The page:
Part of my learning process of writing a novel has been appreciating just what such an undertaking actually means. I had a serious think about my fiction writing the other day, and this is the grand tally over the years:
- One complete adult novel - 2007 onwards
- Three complete short stories currently ‘out in the field’- 2010 onwards
- Three adult ideas that each only made it as far as three chapters, with not even a chapter plan between them. - 2002 - 2006
- Two complete illustrated children’s picture books (one too short) - 1997 - 2000
- One first draft of a finished mid-grade children’s novel (although also short in actual word-count, I think) - 1990 - 1991
- Umpteen fun and false starts in all sizes and guises. - 1982 onwards
So really the current novel is the first – the first that I have planned, plotted, sweated, slaved and whooshed its way to creation and back again. (I did work bloody hard on the children’s picture book stories though.)
I’m grateful to all the other ideas as they have each helped me get this far, but I am deluding myself to think that any were actual finished novels – not in the grand novelly scheme of things.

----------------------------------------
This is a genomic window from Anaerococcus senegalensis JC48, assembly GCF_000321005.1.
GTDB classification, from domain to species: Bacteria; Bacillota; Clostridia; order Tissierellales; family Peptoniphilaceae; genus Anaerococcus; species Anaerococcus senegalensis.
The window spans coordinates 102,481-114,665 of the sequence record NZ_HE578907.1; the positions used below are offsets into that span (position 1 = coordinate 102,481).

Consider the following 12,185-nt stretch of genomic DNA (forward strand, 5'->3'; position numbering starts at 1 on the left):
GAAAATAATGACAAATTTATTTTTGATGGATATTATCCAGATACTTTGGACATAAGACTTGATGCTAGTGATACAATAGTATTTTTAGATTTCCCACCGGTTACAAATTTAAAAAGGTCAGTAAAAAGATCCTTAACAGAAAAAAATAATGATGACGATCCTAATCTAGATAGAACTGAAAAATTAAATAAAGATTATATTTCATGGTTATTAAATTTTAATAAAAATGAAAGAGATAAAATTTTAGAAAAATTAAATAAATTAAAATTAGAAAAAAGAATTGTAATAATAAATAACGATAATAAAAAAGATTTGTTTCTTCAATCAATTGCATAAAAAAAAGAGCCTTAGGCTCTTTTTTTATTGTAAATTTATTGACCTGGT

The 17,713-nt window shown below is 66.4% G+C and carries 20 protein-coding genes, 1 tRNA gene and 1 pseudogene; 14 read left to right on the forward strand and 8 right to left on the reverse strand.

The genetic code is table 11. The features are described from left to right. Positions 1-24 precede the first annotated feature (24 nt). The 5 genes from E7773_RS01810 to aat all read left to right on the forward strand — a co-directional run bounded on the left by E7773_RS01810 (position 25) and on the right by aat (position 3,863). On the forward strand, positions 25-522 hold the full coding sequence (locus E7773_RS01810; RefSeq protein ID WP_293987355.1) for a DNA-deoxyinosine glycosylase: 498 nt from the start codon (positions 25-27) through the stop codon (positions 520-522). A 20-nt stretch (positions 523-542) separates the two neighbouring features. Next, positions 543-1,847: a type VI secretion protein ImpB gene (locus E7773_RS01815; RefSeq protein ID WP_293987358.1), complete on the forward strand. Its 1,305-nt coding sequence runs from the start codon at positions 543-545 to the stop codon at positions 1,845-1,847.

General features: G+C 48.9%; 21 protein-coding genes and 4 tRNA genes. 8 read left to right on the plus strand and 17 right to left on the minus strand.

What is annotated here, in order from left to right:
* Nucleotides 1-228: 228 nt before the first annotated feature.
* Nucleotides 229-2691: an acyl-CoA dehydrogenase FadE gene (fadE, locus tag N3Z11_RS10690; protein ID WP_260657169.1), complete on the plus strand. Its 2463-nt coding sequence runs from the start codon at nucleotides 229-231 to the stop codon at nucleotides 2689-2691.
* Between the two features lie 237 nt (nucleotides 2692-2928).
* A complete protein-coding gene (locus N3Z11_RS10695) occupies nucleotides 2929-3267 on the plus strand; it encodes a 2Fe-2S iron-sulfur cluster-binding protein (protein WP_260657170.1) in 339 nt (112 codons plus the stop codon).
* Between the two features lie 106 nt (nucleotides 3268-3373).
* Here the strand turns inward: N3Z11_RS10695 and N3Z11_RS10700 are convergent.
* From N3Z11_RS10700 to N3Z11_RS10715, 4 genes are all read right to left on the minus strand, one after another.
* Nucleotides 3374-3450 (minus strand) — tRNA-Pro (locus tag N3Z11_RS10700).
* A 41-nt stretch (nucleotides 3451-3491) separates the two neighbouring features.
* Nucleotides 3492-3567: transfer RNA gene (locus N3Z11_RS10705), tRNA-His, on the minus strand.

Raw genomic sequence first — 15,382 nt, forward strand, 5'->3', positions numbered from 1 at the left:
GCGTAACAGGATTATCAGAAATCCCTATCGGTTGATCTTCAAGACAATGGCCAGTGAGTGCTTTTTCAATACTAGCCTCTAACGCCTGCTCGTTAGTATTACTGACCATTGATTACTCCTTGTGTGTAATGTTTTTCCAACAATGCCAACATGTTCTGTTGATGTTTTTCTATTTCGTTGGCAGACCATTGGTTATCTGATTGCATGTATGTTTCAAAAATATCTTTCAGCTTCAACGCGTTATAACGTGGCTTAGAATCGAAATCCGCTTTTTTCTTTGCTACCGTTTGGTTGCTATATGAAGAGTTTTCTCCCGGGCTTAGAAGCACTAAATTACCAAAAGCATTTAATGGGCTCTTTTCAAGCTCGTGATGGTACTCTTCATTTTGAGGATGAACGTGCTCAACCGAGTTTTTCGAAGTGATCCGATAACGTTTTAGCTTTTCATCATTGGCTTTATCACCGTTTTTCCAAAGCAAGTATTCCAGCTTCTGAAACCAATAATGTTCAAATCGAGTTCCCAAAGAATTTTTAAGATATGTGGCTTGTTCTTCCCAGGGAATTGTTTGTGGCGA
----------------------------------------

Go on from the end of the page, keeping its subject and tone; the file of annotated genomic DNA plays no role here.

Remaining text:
So this is an interesting thought to have, and I’ll only whisper it once in case it gives me indigestion.
This current novel might not be the first one that gets published. It could be the practice novel for the better one I have yet to write.
Of course, I will cry buckets if that happens. I will declaim life is not fair; I will stare tragically into space ‘at all times’, and I will adopt a pathetic sigh. But thinking about it, as much as I love and adore this novel, it is unusual for a ‘first’ novel to get published. And as much as I hope my novel may be an exception, it may not, to be honest with you.
I’m not at this stage giving up on it. In fact, I am about to give it the best chance of its life.
*cue dramatic pause*
*cue annoying change of subject*
Funnily enough, there is something rather liberating about thinking that the next novel – the one that takes all these lessons and graduates with a PHD - could be the idea that makes it. But maybe that's because I'm close to sending this one off again (end of June, I am thinking) and the thought of it makes me feel slightly sick.
Perhaps we need to adapt that old saying – 'every day and in every way our writing is getting better and better.' Say it with me!
Do you have any full-length novels hiding away in a drawer?